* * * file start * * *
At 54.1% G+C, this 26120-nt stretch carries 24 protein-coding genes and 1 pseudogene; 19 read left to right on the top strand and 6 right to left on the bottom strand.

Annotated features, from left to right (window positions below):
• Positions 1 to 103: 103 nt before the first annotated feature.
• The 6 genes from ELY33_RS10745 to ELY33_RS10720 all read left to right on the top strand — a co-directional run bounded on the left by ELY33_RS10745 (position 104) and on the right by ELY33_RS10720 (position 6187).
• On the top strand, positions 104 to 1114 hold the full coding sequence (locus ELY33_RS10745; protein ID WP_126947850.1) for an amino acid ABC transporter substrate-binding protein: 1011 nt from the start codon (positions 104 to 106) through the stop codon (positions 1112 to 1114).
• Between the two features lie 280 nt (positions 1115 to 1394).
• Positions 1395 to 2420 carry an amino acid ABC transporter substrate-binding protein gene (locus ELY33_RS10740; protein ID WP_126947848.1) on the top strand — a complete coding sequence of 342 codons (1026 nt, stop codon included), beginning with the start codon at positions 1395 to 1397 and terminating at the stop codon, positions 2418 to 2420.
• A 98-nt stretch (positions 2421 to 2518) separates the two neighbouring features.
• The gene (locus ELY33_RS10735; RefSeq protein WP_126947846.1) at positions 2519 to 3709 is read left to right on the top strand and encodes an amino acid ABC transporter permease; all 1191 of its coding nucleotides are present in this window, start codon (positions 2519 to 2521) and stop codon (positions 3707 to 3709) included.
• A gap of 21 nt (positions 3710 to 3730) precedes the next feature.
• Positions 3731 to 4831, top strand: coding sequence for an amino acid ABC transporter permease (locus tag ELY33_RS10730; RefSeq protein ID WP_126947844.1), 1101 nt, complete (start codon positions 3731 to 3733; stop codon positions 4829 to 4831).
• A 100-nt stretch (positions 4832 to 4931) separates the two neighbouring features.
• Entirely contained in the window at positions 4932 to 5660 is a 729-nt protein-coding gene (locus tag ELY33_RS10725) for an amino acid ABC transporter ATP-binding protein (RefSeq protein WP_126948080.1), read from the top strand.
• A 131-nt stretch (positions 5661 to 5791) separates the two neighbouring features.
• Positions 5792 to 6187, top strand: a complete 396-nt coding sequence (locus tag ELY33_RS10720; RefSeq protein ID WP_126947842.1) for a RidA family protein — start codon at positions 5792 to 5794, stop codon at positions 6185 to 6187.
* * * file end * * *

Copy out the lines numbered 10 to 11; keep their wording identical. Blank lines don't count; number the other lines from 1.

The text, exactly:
• A gap of 21 nt (positions 3710 to 3730) precedes the next feature.
• Positions 3731 to 4831, top strand: coding sequence for an amino acid ABC transporter permease (locus tag ELY33_RS10730; RefSeq protein ID WP_126947844.1), 1101 nt, complete (start codon positions 3731 to 3733; stop codon positions 4829 to 4831).